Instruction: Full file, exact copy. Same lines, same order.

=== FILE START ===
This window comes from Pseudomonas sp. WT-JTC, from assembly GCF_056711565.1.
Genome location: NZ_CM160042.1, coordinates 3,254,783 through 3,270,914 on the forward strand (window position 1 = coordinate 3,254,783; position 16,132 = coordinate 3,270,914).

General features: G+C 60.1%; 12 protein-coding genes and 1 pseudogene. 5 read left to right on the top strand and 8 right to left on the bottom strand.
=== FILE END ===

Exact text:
This window comes from Pseudomonas sp. WT-JTC, from assembly GCF_056711565.1.
Genome location: NZ_CM160042.1, coordinates 3,254,783 through 3,270,914 on the forward strand (window position 1 = coordinate 3,254,783; position 16,132 = coordinate 3,270,914).

General features: G+C 60.1%; 12 protein-coding genes and 1 pseudogene. 5 read left to right on the top strand and 8 right to left on the bottom strand.